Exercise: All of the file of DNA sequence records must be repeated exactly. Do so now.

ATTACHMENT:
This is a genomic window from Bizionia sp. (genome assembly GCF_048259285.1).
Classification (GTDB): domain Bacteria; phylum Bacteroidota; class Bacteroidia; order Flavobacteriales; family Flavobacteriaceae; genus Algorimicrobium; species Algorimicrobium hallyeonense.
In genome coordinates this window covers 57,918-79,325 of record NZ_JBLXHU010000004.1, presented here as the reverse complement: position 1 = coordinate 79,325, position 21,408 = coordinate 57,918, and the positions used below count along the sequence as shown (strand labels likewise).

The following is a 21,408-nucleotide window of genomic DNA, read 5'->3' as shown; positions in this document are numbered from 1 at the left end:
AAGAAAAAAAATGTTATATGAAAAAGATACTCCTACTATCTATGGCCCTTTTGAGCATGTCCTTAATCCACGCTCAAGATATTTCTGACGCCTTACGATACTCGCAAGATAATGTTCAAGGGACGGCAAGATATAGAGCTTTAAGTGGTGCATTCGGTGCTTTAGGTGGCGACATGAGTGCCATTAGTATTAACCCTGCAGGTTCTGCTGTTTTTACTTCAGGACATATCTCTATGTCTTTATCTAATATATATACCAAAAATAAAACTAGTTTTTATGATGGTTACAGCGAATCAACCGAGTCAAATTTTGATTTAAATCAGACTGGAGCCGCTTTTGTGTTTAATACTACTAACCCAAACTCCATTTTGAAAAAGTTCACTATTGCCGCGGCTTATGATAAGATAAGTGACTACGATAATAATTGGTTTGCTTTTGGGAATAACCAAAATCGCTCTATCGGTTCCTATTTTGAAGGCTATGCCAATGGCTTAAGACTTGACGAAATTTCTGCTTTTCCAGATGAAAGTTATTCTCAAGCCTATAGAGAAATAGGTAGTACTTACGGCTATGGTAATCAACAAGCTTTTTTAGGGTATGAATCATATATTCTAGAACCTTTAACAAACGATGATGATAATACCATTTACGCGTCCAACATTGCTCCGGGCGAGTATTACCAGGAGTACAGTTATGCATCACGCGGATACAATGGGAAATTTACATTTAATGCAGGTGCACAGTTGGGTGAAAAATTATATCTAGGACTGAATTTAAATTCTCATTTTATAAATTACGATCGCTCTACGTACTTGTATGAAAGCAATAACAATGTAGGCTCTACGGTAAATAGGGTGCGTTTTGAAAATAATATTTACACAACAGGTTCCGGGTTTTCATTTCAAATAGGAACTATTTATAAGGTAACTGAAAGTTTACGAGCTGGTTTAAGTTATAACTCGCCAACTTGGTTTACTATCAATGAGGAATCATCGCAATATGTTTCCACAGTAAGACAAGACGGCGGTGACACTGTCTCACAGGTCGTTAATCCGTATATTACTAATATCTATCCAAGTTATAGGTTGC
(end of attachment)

This is a genomic window from Bizionia sp. (genome assembly GCF_048259285.1).
Classification (GTDB): domain Bacteria; phylum Bacteroidota; class Bacteroidia; order Flavobacteriales; family Flavobacteriaceae; genus Algorimicrobium; species Algorimicrobium hallyeonense.
In genome coordinates this window covers 57,918-79,325 of record NZ_JBLXHU010000004.1, presented here as the reverse complement: position 1 = coordinate 79,325, position 21,408 = coordinate 57,918, and the positions used below count along the sequence as shown (strand labels likewise).

The following is a 21,408-nucleotide window of genomic DNA, read 5'->3' as shown; positions in this document are numbered from 1 at the left end:
AAGAAAAAAAATGTTATATGAAAAAGATACTCCTACTATCTATGGCCCTTTTGAGCATGTCCTTAATCCACGCTCAAGATATTTCTGACGCCTTACGATACTCGCAAGATAATGTTCAAGGGACGGCAAGATATAGAGCTTTAAGTGGTGCATTCGGTGCTTTAGGTGGCGACATGAGTGCCATTAGTATTAACCCTGCAGGTTCTGCTGTTTTTACTTCAGGACATATCTCTATGTCTTTATCTAATATATATACCAAAAATAAAACTAGTTTTTATGATGGTTACAGCGAATCAACCGAGTCAAATTTTGATTTAAATCAGACTGGAGCCGCTTTTGTGTTTAATACTACTAACCCAAACTCCATTTTGAAAAAGTTCACTATTGCCGCGGCTTATGATAAGATAAGTGACTACGATAATAATTGGTTTGCTTTTGGGAATAACCAAAATCGCTCTATCGGTTCCTATTTTGAAGGCTATGCCAATGGCTTAAGACTTGACGAAATTTCTGCTTTTCCAGATGAAAGTTATTCTCAAGCCTATAGAGAAATAGGTAGTACTTACGGCTATGGTAATCAACAAGCTTTTTTAGGGTATGAATCATATATTCTAGAACCTTTAACAAACGATGATGATAATACCATTTACGCGTCCAACATTGCTCCGGGCGAGTATTACCAGGAGTACAGTTATGCATCACGCGGATACAATGGGAAATTTACATTTAATGCAGGTGCACAGTTGGGTGAAAAATTATATCTAGGACTGAATTTAAATTCTCATTTTATAAATTACGATCGCTCTACGTACTTGTATGAAAGCAATAACAATGTAGGCTCTACGGTAAATAGGGTGCGTTTTGAAAATAATATTTACACAACAGGTTCCGGGTTTTCATTTCAAATAGGAACTATTTATAAGGTAACTGAAAGTTTACGAGCTGGTTTAAGTTATAACTCGCCAACTTGGTTTACTATCAATGAGGAATCATCGCAATATGTTTCCACAGTAAGACAAGACGGCGGTGACACTGTCTCACAGGTCGTTAATCCGTATATTACTAATATCTATCCAAGTTATAGGTTGC